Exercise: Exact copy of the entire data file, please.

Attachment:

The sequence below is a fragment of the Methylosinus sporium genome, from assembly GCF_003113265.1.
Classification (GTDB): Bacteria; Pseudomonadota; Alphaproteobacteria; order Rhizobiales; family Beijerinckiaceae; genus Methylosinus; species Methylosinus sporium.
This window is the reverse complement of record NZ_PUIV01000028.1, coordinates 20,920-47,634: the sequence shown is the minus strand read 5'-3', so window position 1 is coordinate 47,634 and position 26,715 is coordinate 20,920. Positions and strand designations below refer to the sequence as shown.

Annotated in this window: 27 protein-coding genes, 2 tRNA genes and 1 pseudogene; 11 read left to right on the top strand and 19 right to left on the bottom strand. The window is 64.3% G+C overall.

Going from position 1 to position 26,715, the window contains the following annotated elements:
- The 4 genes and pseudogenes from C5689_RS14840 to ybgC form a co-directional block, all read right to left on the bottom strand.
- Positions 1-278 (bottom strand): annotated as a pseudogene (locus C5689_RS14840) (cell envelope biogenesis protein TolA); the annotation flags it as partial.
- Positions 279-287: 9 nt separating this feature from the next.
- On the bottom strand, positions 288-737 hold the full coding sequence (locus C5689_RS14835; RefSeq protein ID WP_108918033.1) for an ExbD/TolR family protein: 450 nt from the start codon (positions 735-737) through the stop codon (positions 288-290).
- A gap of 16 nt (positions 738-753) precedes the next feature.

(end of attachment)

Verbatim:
The sequence below is a fragment of the Methylosinus sporium genome, from assembly GCF_003113265.1.
Classification (GTDB): Bacteria; Pseudomonadota; Alphaproteobacteria; order Rhizobiales; family Beijerinckiaceae; genus Methylosinus; species Methylosinus sporium.
This window is the reverse complement of record NZ_PUIV01000028.1, coordinates 20,920-47,634: the sequence shown is the minus strand read 5'-3', so window position 1 is coordinate 47,634 and position 26,715 is coordinate 20,920. Positions and strand designations below refer to the sequence as shown.

Annotated in this window: 27 protein-coding genes, 2 tRNA genes and 1 pseudogene; 11 read left to right on the top strand and 19 right to left on the bottom strand. The window is 64.3% G+C overall.

Going from position 1 to position 26,715, the window contains the following annotated elements:
- The 4 genes and pseudogenes from C5689_RS14840 to ybgC form a co-directional block, all read right to left on the bottom strand.
- Positions 1-278 (bottom strand): annotated as a pseudogene (locus C5689_RS14840) (cell envelope biogenesis protein TolA); the annotation flags it as partial.
- Positions 279-287: 9 nt separating this feature from the next.
- On the bottom strand, positions 288-737 hold the full coding sequence (locus C5689_RS14835; RefSeq protein ID WP_108918033.1) for an ExbD/TolR family protein: 450 nt from the start codon (positions 735-737) through the stop codon (positions 288-290).
- A gap of 16 nt (positions 738-753) precedes the next feature.